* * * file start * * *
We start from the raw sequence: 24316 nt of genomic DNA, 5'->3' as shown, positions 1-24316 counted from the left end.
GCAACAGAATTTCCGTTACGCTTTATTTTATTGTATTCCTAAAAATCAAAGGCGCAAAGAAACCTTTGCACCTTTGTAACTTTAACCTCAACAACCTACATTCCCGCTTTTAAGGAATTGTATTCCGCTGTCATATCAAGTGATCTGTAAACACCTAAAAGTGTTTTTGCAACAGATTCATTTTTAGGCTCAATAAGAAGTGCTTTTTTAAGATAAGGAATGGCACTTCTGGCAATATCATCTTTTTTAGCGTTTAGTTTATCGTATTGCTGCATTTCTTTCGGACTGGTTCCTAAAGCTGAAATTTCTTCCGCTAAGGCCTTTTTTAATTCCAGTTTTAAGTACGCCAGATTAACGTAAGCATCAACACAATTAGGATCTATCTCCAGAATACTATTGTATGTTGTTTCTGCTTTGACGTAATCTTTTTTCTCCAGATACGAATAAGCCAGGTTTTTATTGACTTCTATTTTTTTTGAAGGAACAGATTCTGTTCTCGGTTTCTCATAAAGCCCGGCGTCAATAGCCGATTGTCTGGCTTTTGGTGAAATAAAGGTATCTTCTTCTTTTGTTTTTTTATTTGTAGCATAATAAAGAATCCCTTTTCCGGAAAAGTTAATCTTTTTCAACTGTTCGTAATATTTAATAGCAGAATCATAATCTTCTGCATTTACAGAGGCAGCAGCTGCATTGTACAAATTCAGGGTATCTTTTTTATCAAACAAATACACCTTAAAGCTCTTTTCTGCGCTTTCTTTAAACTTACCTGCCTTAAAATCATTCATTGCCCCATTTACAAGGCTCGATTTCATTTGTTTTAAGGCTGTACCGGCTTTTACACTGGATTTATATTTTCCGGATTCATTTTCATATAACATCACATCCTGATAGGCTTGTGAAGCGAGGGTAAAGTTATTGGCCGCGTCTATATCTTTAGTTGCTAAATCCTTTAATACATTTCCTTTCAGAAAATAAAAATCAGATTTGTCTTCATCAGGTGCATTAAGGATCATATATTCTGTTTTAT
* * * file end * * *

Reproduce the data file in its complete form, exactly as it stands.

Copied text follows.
We start from the raw sequence: 24316 nt of genomic DNA, 5'->3' as shown, positions 1-24316 counted from the left end.
GCAACAGAATTTCCGTTACGCTTTATTTTATTGTATTCCTAAAAATCAAAGGCGCAAAGAAACCTTTGCACCTTTGTAACTTTAACCTCAACAACCTACATTCCCGCTTTTAAGGAATTGTATTCCGCTGTCATATCAAGTGATCTGTAAACACCTAAAAGTGTTTTTGCAACAGATTCATTTTTAGGCTCAATAAGAAGTGCTTTTTTAAGATAAGGAATGGCACTTCTGGCAATATCATCTTTTTTAGCGTTTAGTTTATCGTATTGCTGCATTTCTTTCGGACTGGTTCCTAAAGCTGAAATTTCTTCCGCTAAGGCCTTTTTTAATTCCAGTTTTAAGTACGCCAGATTAACGTAAGCATCAACACAATTAGGATCTATCTCCAGAATACTATTGTATGTTGTTTCTGCTTTGACGTAATCTTTTTTCTCCAGATACGAATAAGCCAGGTTTTTATTGACTTCTATTTTTTTTGAAGGAACAGATTCTGTTCTCGGTTTCTCATAAAGCCCGGCGTCAATAGCCGATTGTCTGGCTTTTGGTGAAATAAAGGTATCTTCTTCTTTTGTTTTTTTATTTGTAGCATAATAAAGAATCCCTTTTCCGGAAAAGTTAATCTTTTTCAACTGTTCGTAATATTTAATAGCAGAATCATAATCTTCTGCATTTACAGAGGCAGCAGCTGCATTGTACAAATTCAGGGTATCTTTTTTATCAAACAAATACACCTTAAAGCTCTTTTCTGCGCTTTCTTTAAACTTACCTGCCTTAAAATCATTCATTGCCCCATTTACAAGGCTCGATTTCATTTGTTTTAAGGCTGTACCGGCTTTTACACTGGATTTATATTTTCCGGATTCATTTTCATATAACATCACATCCTGATAGGCTTGTGAAGCGAGGGTAAAGTTATTGGCCGCGTCTATATCTTTAGTTGCTAAATCCTTTAATACATTTCCTTTCAGAAAATAAAAATCAGATTTGTCTTCATCAGGTGCATTAAGGATCATATATTCTGTTTTAT